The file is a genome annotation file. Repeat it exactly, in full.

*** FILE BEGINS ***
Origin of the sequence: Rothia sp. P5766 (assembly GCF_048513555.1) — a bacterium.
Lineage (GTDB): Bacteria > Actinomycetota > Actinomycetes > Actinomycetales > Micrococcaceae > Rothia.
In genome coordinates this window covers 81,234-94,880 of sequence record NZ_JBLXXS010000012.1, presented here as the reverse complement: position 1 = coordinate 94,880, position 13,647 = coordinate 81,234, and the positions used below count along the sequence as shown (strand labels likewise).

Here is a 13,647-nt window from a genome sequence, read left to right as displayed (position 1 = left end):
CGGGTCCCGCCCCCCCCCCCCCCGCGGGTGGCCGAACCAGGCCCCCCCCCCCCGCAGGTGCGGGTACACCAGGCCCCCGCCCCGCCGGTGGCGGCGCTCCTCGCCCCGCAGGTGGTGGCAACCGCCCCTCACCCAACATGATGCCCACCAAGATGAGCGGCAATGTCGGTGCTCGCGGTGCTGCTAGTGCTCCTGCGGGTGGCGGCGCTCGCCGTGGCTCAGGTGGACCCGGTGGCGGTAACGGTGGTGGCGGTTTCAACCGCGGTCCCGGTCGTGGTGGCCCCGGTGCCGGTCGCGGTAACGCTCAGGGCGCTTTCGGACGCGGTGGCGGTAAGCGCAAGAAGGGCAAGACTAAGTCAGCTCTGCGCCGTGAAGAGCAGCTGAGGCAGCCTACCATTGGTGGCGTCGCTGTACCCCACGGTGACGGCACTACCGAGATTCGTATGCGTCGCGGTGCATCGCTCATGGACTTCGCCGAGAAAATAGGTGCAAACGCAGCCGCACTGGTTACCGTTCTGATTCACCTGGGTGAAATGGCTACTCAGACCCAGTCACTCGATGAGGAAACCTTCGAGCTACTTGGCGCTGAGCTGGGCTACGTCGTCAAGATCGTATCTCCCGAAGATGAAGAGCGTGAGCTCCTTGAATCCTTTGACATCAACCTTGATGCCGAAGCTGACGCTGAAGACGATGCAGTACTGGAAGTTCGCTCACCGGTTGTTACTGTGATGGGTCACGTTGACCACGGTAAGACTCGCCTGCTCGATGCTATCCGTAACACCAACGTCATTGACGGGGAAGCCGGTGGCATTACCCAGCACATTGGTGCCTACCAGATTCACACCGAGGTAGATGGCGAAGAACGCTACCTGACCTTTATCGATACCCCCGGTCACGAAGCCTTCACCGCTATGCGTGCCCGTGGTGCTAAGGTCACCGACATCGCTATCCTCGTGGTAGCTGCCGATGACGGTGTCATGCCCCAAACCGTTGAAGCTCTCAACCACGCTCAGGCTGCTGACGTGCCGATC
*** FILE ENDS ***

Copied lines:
Origin of the sequence: Rothia sp. P5766 (assembly GCF_048513555.1) — a bacterium.
Lineage (GTDB): Bacteria > Actinomycetota > Actinomycetes > Actinomycetales > Micrococcaceae > Rothia.
In genome coordinates this window covers 81,234-94,880 of sequence record NZ_JBLXXS010000012.1, presented here as the reverse complement: position 1 = coordinate 94,880, position 13,647 = coordinate 81,234, and the positions used below count along the sequence as shown (strand labels likewise).

Here is a 13,647-nt window from a genome sequence, read left to right as displayed (position 1 = left end):
CGGGTCCCGCCCCCCCCCCCCCCGCGGGTGGCCGAACCAGGCCCCCCCCCCCCGCAGGTGCGGGTACACCAGGCCCCCGCCCCGCCGGTGGCGGCGCTCCTCGCCCCGCAGGTGGTGGCAACCGCCCCTCACCCAACATGATGCCCACCAAGATGAGCGGCAATGTCGGTGCTCGCGGTGCTGCTAGTGCTCCTGCGGGTGGCGGCGCTCGCCGTGGCTCAGGTGGACCCGGTGGCGGTAACGGTGGTGGCGGTTTCAACCGCGGTCCCGGTCGTGGTGGCCCCGGTGCCGGTCGCGGTAACGCTCAGGGCGCTTTCGGACGCGGTGGCGGTAAGCGCAAGAAGGGCAAGACTAAGTCAGCTCTGCGCCGTGAAGAGCAGCTGAGGCAGCCTACCATTGGTGGCGTCGCTGTACCCCACGGTGACGGCACTACCGAGATTCGTATGCGTCGCGGTGCATCGCTCATGGACTTCGCCGAGAAAATAGGTGCAAACGCAGCCGCACTGGTTACCGTTCTGATTCACCTGGGTGAAATGGCTACTCAGACCCAGTCACTCGATGAGGAAACCTTCGAGCTACTTGGCGCTGAGCTGGGCTACGTCGTCAAGATCGTATCTCCCGAAGATGAAGAGCGTGAGCTCCTTGAATCCTTTGACATCAACCTTGATGCCGAAGCTGACGCTGAAGACGATGCAGTACTGGAAGTTCGCTCACCGGTTGTTACTGTGATGGGTCACGTTGACCACGGTAAGACTCGCCTGCTCGATGCTATCCGTAACACCAACGTCATTGACGGGGAAGCCGGTGGCATTACCCAGCACATTGGTGCCTACCAGATTCACACCGAGGTAGATGGCGAAGAACGCTACCTGACCTTTATCGATACCCCCGGTCACGAAGCCTTCACCGCTATGCGTGCCCGTGGTGCTAAGGTCACCGACATCGCTATCCTCGTGGTAGCTGCCGATGACGGTGTCATGCCCCAAACCGTTGAAGCTCTCAACCACGCTCAGGCTGCTGACGTGCCGATC